Episodes 1-2 Open Thread » Dramabeans Korean drama recaps

The Ghost Doctor: Episodes 1-2 Open Theme

ghost doctor Set the stage for an epic relationship between hate and love with a supernatural twist as the spirit of a zombie doctor discovers he can kidnap the body of his least favored inhabitant. Immediately at odds with each other, this duo will need to work together to save lives and find out who orchestrated our ghost doctor’s accident.


Who are you? Meets Romantic Doctor Teacher Kim In this new supernatural drama. Those who prefer their medical shows to be on the ground should be straightforward, but as someone whose initial interest relied solely on the cast, I found myself enjoying the hilarious premiere and bizarre ball duo.

We meet our soon-to-be ghost – coma Ghost, to be exact – Doctor Cha Young Min (It’s raining) in the style of a classic korean drama. With co-workers babbling about his professional prowess, swaying in front of them in a tailored suit, he exudes a level of confidence that can only come from legitimate success, six-pack abs, or delivery with a silver spoon. While Young-min possesses the medical skills and – still uncertain – chocolate abs to support his props, GO SUNG-TAK (Kim Bum) is our (medical) resident chaebol, and he walks around as if he owns the place…because he already owns the place.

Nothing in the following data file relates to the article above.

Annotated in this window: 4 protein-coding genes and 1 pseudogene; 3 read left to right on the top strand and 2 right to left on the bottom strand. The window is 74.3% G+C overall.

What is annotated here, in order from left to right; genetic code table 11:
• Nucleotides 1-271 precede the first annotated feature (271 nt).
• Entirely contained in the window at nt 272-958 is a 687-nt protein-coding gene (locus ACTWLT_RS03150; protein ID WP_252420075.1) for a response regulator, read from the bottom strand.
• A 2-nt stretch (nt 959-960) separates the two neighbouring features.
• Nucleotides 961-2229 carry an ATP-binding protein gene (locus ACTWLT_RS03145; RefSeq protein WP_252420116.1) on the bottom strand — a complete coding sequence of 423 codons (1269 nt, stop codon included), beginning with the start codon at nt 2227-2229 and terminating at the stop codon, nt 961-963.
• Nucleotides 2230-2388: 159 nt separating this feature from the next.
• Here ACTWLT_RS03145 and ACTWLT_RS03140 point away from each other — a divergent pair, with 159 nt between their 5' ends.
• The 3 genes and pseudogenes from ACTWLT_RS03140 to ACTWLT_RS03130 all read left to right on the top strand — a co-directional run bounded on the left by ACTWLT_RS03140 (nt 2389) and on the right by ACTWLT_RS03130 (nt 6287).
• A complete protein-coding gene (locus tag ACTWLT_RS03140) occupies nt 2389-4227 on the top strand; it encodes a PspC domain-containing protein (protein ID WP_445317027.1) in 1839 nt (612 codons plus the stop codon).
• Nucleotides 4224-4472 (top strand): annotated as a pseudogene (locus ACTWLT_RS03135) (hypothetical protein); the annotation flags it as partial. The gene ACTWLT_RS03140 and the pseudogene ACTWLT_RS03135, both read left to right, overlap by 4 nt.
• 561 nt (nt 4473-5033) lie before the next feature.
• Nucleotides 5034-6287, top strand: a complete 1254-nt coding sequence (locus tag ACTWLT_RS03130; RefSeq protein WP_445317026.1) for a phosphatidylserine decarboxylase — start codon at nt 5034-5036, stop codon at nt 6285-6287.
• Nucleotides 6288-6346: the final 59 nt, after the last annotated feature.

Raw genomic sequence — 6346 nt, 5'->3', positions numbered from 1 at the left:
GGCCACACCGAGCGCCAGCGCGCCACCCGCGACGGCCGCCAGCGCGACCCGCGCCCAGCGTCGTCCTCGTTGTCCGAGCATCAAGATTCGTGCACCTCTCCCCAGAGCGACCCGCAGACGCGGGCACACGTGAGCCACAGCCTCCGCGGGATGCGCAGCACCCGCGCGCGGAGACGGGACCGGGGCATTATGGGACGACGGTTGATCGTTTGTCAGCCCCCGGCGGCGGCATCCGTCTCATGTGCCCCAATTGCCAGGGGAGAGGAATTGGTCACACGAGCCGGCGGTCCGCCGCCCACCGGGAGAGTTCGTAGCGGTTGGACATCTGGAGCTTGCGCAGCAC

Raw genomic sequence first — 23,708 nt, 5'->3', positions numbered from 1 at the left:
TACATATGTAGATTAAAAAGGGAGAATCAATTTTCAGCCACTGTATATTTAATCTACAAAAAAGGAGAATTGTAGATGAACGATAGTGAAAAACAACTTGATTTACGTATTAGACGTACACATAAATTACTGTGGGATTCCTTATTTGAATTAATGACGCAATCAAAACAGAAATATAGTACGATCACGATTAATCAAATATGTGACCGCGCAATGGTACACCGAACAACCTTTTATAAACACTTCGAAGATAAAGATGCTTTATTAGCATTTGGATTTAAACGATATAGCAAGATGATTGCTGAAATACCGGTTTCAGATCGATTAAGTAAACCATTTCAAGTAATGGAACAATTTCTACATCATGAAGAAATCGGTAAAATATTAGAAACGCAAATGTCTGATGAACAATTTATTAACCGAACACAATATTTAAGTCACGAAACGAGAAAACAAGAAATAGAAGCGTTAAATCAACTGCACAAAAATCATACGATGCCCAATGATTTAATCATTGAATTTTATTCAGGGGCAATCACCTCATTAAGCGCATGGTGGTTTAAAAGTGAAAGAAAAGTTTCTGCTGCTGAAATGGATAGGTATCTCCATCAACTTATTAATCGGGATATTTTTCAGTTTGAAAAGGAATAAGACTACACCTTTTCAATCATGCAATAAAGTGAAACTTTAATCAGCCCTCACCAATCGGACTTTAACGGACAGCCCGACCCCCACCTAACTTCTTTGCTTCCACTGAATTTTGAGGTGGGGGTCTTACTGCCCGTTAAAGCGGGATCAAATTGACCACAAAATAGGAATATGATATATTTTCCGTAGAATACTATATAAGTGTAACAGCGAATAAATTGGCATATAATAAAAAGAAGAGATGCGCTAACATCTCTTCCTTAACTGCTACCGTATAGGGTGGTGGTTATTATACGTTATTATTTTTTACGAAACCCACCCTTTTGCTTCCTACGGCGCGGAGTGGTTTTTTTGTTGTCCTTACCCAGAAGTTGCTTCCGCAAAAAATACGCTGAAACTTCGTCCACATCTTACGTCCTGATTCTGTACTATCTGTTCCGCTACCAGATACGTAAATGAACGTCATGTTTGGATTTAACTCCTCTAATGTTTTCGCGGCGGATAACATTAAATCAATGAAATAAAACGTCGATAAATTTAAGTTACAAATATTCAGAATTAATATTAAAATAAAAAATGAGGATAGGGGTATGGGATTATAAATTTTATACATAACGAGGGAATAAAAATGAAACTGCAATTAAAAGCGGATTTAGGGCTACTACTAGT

Being from a long line of doctors, Seung-tak does not try to hide the fact that his family is stressful and well connected in the medical community. His carefree smile and gentle personality instantly rubbed Young Min the wrong way. He assumes Seung-tak was hired due to nepotism and sets out to prove that Seung-tak isn’t miniature to be a doctor – but Seung-tak is actually quite smart.

Unfortunately, his shops can only carry him so far, and he falters when it comes to putting his theoretical knowledge into practice. Underneath Seung-tak’s bravado is a person who has no stomach for all blood and guts. However, he was forced to fake it so he could make it by his grandfather, who threatened to disown him if he didn’t follow in his family’s career footsteps.